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Martin Bollis
Martin Bollis
3 months ago

I’ve found myself interested in the relationship between sleep and sex. In my 20’s one only happened in the bedroom and the other could happen anywhere.

Now in my 60’s I find the situation entirely reversed.

Julian Farrows
Julian Farrows
3 months ago

Looking back, I feel profoundly pleased that I was a hottie when I was:after the Pill but before AIDS. 

I could say this about the late nineties: it was a great time to be a young man. Women were considered mentally and physically capable of standing up for themselves and better able to deal with men on their own terms.
Lately, I’ve noticed a trend in media portrayals of women. They either laud women as corporate goddesses who are better than men in every way or portray them as sexually fragile creatures who are playthings for men’s lusts. Heterosexual male sexuality is not even discussed.

Last edited 3 months ago by Julian Farrows
JP Martin
JP Martin
3 months ago

Once upon a time, the sexual danger at universities was palpable and the air was charged with hormones. Now the biggest danger is that some miserable student – overweight and libido free thanks to a daily regimen of psychoactive drugs – will turn me in because they looked away from their screen long enough to notice that I said something they didn’t like.

Caroline Watson
Caroline Watson
3 months ago
Reply to  JP Martin

Is that why they are all so fat and pasty-looking? Students used to be thin and active. Now they waddle about looking as if they live underground.

peter barker
peter barker
3 months ago

I’m an old fart but the sentence (para 4) “We may be vaguely aware that there was once something better than this, but we have no idea how to go about regaining it.” rings true for many many facets of life for me.
Nice piece though Julie; you write entertainingly and, as usual, manage to throw some interesting left-field references/ideas in with your main theme.

David Lye
David Lye
3 months ago

God bless Julie Burchill; home truths with humour.

Jonathan Nash
Jonathan Nash
3 months ago

I think we need to raise our sights a bit. Here’s one of Larkin’s poems about s*x and violence, The Less Deceived (including the epigraph):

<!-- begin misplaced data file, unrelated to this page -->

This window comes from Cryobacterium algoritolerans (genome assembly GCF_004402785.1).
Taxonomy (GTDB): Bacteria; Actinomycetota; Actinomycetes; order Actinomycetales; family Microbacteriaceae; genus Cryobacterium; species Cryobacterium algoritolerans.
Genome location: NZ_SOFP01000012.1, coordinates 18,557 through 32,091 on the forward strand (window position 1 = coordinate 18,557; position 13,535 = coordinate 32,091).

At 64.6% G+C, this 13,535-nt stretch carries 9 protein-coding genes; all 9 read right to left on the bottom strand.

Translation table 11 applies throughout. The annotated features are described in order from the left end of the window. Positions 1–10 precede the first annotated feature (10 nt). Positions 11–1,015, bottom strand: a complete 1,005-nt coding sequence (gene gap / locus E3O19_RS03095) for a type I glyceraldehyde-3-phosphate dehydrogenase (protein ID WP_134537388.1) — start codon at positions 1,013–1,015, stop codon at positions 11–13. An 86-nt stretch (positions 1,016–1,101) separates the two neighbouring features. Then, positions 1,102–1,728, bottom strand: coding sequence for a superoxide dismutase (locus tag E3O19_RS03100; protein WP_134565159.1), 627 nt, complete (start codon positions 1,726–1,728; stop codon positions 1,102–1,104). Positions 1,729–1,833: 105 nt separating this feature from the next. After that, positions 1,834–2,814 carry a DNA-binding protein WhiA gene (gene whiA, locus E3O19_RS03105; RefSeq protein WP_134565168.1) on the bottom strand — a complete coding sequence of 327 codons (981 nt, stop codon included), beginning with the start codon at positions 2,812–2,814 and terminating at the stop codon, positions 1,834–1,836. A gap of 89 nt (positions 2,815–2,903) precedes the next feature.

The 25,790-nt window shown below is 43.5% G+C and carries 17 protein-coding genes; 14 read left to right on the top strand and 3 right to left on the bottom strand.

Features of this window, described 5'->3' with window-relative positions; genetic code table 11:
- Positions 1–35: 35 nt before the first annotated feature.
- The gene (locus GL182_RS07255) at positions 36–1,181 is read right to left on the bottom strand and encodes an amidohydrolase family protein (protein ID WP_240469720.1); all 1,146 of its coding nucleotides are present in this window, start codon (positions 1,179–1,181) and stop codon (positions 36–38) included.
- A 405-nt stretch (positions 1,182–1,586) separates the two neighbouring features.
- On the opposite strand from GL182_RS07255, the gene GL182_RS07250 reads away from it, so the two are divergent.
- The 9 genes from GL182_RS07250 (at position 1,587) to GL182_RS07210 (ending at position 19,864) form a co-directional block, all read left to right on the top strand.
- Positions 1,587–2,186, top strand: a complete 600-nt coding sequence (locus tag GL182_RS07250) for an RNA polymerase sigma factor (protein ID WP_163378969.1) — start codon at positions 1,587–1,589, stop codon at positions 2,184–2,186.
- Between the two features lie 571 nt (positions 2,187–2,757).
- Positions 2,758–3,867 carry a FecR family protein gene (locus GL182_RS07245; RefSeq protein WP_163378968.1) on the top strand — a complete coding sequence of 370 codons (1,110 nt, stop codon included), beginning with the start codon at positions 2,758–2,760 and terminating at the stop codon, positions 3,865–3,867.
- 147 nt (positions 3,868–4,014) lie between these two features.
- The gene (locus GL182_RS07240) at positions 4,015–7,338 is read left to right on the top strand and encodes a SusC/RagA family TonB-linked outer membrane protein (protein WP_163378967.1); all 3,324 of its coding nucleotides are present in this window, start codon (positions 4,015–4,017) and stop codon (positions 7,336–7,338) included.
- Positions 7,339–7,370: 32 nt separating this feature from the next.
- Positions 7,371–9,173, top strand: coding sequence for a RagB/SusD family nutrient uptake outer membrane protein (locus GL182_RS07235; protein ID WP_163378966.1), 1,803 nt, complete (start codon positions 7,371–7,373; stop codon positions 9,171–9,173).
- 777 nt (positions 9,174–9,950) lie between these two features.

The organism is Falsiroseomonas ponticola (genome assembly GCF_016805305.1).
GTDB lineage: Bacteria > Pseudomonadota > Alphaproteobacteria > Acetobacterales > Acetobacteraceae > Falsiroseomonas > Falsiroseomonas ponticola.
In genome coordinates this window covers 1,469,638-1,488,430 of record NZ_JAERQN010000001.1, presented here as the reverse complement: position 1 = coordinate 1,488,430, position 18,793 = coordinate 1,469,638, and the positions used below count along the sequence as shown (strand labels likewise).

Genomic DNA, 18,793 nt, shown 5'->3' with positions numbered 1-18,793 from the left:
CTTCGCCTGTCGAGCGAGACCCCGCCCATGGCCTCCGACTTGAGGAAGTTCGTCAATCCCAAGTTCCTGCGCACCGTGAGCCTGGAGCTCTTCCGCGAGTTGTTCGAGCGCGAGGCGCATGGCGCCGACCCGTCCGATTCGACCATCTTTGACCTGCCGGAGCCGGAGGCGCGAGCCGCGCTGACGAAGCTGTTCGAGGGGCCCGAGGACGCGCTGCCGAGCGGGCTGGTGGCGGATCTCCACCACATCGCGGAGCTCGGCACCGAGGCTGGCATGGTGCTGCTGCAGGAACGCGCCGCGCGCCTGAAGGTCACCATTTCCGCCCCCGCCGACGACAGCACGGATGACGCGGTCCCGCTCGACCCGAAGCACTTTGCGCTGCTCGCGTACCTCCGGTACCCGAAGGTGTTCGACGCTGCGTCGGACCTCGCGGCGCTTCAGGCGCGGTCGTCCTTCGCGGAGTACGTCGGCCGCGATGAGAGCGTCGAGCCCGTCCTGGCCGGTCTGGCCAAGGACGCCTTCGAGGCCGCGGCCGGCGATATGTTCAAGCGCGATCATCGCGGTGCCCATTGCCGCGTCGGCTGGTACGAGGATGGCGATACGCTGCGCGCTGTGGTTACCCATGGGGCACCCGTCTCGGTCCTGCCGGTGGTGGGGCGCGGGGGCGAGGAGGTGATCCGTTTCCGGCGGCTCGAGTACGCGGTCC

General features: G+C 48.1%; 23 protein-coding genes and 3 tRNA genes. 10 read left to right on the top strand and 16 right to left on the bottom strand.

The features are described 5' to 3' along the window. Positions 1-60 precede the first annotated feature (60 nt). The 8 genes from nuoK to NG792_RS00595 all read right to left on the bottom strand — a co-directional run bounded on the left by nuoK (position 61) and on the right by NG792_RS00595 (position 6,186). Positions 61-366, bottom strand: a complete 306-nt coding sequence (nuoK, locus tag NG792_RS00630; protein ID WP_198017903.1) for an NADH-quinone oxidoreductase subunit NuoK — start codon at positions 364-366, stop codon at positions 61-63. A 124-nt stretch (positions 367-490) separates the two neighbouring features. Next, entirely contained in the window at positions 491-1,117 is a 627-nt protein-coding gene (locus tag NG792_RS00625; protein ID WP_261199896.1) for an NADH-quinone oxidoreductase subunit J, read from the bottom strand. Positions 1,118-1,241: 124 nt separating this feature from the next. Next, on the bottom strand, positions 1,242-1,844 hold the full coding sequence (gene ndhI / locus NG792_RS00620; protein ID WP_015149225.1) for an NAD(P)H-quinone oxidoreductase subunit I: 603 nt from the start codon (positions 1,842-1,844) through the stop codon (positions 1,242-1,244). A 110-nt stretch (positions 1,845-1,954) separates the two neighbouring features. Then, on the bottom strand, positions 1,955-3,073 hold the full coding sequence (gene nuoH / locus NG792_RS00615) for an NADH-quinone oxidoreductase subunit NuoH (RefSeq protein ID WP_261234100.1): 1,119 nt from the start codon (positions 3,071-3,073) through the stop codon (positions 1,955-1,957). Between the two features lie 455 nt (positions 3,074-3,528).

Of course I was drugged, and so heavily I did not regain
consciousness until the next morning. I was horrified to
discover that I had been ruined, and for some days I was inconsolable,
and cried like a child to be killed or sent back to my aunt.”

—Mayhew, London Labour and the London Poor

Even so distant, I can taste the grief,
Bitter and sharp with stalks, he made you gulp.
The sun’s occasional print, the brisk brief
Worry of wheels along the street outside
Where bridal London bows the other way,
And light, unanswerable and tall and wide,
Forbids the scar to heal, and drives
Shame out of hiding. All the unhurried day,
Your mind lay open like a drawer of knives.

Slums, years, have buried you. I would not dare
Console you if I could. What can be said,
Except that suffering is exact, but where
Desire takes charge, readings will grow erratic?
For you would hardly care
That you were less deceived, out on that bed,
Than he was, stumbling up the breathless stair
To burst into fulfillment’s desolate attic.

Last edited 3 months ago by Jonathan Nash
Claire D
Claire D
3 months ago
Reply to  Jonathan Nash

Powerful poem, and they want to ‘cancel’ this man !

Allison Barrows
Allison Barrows
3 months ago

And this sentence, “watching this posh white woman instructing attractive African-American couples on how to have orgasms categorically turned me off”, turned me off. I presume the generic “white” woman is the host of this grotesque program, so the black couples, er, “attractive African-Americans” were willingly there for her instruction. Would rearranging the scenario to a posh black woman and attractive Lithuanian-American couples been less ick-inducing?

Last edited 3 months ago by Allison Barrows
Warren Trees
Warren Trees
3 months ago

Willingly there? I would presume they were paid to be there in order to have the “correct” cast.

Tony Conrad
Tony Conrad
30 days ago
Reply to  Warren Trees

Yeah like the TV adverts.

Fred Paul
Fred Paul
3 months ago

I think in the States, it’s erotic for a white woman to dream about sex with a black man. I think. Not sure. Don’t quote me.

Frank McCusker
Frank McCusker
3 months ago

It sounds grim. The de-eroticisation of sex continues. Sex is part of a relationship. It’s not that big a deal. These people are obsessives.

Tony Conrad
Tony Conrad
30 days ago
Reply to  Frank McCusker

Part of marriage for me. I strain to cut out all the other rubbish we see.

Hardee Hodges
Hardee Hodges
3 months ago

Interesting that a recent Tic-Tok by a Gen-X’er noted her distaste for feminism in it’s effort to have women as corporate slaves instead of tending to home and children. She is likely not finding a partner and is lashing out. I suspect trying to turn women into men and vice-versa isn’t working well in terms of actual human needs. And sex is a major part of those needs.

Fred Paul
Fred Paul
3 months ago
Reply to  Hardee Hodges